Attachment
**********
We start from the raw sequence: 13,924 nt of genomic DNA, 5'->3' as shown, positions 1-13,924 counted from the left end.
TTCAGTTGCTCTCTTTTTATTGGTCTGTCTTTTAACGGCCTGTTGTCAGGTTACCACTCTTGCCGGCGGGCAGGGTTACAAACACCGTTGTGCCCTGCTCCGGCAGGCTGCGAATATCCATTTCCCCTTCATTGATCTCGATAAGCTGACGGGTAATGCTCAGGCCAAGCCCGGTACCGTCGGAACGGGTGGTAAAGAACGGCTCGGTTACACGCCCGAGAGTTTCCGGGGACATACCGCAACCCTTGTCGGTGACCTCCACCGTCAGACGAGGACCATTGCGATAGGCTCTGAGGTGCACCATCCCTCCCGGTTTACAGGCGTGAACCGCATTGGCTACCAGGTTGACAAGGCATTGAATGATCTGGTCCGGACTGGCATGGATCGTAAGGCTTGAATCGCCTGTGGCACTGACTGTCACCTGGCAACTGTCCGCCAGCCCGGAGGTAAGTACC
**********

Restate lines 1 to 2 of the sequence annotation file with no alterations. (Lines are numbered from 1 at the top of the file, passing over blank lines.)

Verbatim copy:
We start from the raw sequence: 13,924 nt of genomic DNA, 5'->3' as shown, positions 1-13,924 counted from the left end.
TTCAGTTGCTCTCTTTTTATTGGTCTGTCTTTTAACGGCCTGTTGTCAGGTTACCACTCTTGCCGGCGGGCAGGGTTACAAACACCGTTGTGCCCTGCTCCGGCAGGCTGCGAATATCCATTTCCCCTTCATTGATCTCGATAAGCTGACGGGTAATGCTCAGGCCAAGCCCGGTACCGTCGGAACGGGTGGTAAAGAACGGCTCGGTTACACGCCCGAGAGTTTCCGGGGACATACCGCAACCCTTGTCGGTGACCTCCACCGTCAGACGAGGACCATTGCGATAGGCTCTGAGGTGCACCATCCCTCCCGGTTTACAGGCGTGAACCGCATTGGCTACCAGGTTGACAAGGCATTGAATGATCTGGTCCGGACTGGCATGGATCGTAAGGCTTGAATCGCCTGTGGCACTGACTGTCACCTGGCAACTGTCCGCCAGCCCGGAGGTAAGTACC